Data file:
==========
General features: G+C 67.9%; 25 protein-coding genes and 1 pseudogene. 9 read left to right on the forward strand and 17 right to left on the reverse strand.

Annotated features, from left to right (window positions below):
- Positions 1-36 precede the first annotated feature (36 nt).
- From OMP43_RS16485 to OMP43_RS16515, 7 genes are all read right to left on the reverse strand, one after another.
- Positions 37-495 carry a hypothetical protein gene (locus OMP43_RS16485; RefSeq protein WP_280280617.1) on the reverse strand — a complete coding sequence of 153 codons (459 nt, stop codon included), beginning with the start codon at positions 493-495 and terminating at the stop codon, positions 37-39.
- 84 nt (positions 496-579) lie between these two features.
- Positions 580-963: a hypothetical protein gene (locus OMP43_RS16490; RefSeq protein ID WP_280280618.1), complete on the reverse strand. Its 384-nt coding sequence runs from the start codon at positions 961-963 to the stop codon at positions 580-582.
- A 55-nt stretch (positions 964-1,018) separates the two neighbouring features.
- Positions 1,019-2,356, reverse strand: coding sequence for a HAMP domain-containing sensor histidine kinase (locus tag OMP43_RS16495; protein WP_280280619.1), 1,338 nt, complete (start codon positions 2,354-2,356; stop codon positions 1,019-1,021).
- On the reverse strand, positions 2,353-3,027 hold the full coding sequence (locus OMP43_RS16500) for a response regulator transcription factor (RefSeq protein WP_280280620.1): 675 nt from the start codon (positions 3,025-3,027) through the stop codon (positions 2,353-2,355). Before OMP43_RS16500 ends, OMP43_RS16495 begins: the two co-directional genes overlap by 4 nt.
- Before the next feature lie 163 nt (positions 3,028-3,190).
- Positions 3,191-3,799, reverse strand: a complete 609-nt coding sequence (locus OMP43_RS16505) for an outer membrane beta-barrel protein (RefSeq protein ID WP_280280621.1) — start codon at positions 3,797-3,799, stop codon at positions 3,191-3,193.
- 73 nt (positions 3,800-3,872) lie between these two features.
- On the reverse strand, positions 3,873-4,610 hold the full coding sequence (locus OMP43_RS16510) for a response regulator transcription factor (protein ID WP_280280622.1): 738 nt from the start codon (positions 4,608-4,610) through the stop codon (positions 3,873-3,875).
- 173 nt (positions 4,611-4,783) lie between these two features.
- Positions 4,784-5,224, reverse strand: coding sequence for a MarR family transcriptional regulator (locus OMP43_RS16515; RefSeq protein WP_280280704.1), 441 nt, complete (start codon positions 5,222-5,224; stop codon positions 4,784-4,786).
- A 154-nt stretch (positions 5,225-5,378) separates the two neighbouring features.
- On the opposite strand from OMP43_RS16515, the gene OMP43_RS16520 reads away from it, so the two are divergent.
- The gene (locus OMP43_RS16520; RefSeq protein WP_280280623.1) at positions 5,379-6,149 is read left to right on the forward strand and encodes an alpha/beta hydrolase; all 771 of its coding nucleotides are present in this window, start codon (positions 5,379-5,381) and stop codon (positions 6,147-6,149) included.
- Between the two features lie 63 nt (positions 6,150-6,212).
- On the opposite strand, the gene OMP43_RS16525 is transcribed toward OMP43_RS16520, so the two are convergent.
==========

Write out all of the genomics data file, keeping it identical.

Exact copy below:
General features: G+C 67.9%; 25 protein-coding genes and 1 pseudogene. 9 read left to right on the forward strand and 17 right to left on the reverse strand.

Annotated features, from left to right (window positions below):
- Positions 1-36 precede the first annotated feature (36 nt).
- From OMP43_RS16485 to OMP43_RS16515, 7 genes are all read right to left on the reverse strand, one after another.
- Positions 37-495 carry a hypothetical protein gene (locus OMP43_RS16485; RefSeq protein WP_280280617.1) on the reverse strand — a complete coding sequence of 153 codons (459 nt, stop codon included), beginning with the start codon at positions 493-495 and terminating at the stop codon, positions 37-39.
- 84 nt (positions 496-579) lie between these two features.
- Positions 580-963: a hypothetical protein gene (locus OMP43_RS16490; RefSeq protein ID WP_280280618.1), complete on the reverse strand. Its 384-nt coding sequence runs from the start codon at positions 961-963 to the stop codon at positions 580-582.
- A 55-nt stretch (positions 964-1,018) separates the two neighbouring features.
- Positions 1,019-2,356, reverse strand: coding sequence for a HAMP domain-containing sensor histidine kinase (locus tag OMP43_RS16495; protein WP_280280619.1), 1,338 nt, complete (start codon positions 2,354-2,356; stop codon positions 1,019-1,021).
- On the reverse strand, positions 2,353-3,027 hold the full coding sequence (locus OMP43_RS16500) for a response regulator transcription factor (RefSeq protein WP_280280620.1): 675 nt from the start codon (positions 3,025-3,027) through the stop codon (positions 2,353-2,355). Before OMP43_RS16500 ends, OMP43_RS16495 begins: the two co-directional genes overlap by 4 nt.
- Before the next feature lie 163 nt (positions 3,028-3,190).
- Positions 3,191-3,799, reverse strand: a complete 609-nt coding sequence (locus OMP43_RS16505) for an outer membrane beta-barrel protein (RefSeq protein ID WP_280280621.1) — start codon at positions 3,797-3,799, stop codon at positions 3,191-3,193.
- 73 nt (positions 3,800-3,872) lie between these two features.
- On the reverse strand, positions 3,873-4,610 hold the full coding sequence (locus OMP43_RS16510) for a response regulator transcription factor (protein ID WP_280280622.1): 738 nt from the start codon (positions 4,608-4,610) through the stop codon (positions 3,873-3,875).
- 173 nt (positions 4,611-4,783) lie between these two features.
- Positions 4,784-5,224, reverse strand: coding sequence for a MarR family transcriptional regulator (locus OMP43_RS16515; RefSeq protein WP_280280704.1), 441 nt, complete (start codon positions 5,222-5,224; stop codon positions 4,784-4,786).
- A 154-nt stretch (positions 5,225-5,378) separates the two neighbouring features.
- On the opposite strand from OMP43_RS16515, the gene OMP43_RS16520 reads away from it, so the two are divergent.
- The gene (locus OMP43_RS16520; RefSeq protein WP_280280623.1) at positions 5,379-6,149 is read left to right on the forward strand and encodes an alpha/beta hydrolase; all 771 of its coding nucleotides are present in this window, start codon (positions 5,379-5,381) and stop codon (positions 6,147-6,149) included.
- Between the two features lie 63 nt (positions 6,150-6,212).
- On the opposite strand, the gene OMP43_RS16525 is transcribed toward OMP43_RS16520, so the two are convergent.